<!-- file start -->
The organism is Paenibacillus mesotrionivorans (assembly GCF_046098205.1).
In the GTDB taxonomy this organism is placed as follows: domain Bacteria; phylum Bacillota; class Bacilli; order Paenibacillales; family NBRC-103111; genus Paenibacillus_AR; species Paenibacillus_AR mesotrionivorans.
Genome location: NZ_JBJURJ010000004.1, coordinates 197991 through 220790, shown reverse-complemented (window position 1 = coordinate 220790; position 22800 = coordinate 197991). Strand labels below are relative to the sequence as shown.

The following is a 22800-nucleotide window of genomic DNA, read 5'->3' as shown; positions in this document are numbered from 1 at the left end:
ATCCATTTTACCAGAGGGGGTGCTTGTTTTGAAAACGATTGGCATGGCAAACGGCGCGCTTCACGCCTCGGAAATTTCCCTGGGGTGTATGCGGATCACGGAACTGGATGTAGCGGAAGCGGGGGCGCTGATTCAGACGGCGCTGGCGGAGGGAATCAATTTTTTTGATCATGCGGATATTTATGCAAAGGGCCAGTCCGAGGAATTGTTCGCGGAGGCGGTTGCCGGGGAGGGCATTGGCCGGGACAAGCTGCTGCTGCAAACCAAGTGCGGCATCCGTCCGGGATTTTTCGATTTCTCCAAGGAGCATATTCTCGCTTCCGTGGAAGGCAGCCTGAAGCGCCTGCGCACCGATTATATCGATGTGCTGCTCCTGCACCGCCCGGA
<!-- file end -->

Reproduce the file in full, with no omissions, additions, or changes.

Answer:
The organism is Paenibacillus mesotrionivorans (assembly GCF_046098205.1).
In the GTDB taxonomy this organism is placed as follows: domain Bacteria; phylum Bacillota; class Bacilli; order Paenibacillales; family NBRC-103111; genus Paenibacillus_AR; species Paenibacillus_AR mesotrionivorans.
Genome location: NZ_JBJURJ010000004.1, coordinates 197991 through 220790, shown reverse-complemented (window position 1 = coordinate 220790; position 22800 = coordinate 197991). Strand labels below are relative to the sequence as shown.

The following is a 22800-nucleotide window of genomic DNA, read 5'->3' as shown; positions in this document are numbered from 1 at the left end:
ATCCATTTTACCAGAGGGGGTGCTTGTTTTGAAAACGATTGGCATGGCAAACGGCGCGCTTCACGCCTCGGAAATTTCCCTGGGGTGTATGCGGATCACGGAACTGGATGTAGCGGAAGCGGGGGCGCTGATTCAGACGGCGCTGGCGGAGGGAATCAATTTTTTTGATCATGCGGATATTTATGCAAAGGGCCAGTCCGAGGAATTGTTCGCGGAGGCGGTTGCCGGGGAGGGCATTGGCCGGGACAAGCTGCTGCTGCAAACCAAGTGCGGCATCCGTCCGGGATTTTTCGATTTCTCCAAGGAGCATATTCTCGCTTCCGTGGAAGGCAGCCTGAAGCGCCTGCGCACCGATTATATCGATGTGCTGCTCCTGCACCGCCCGGA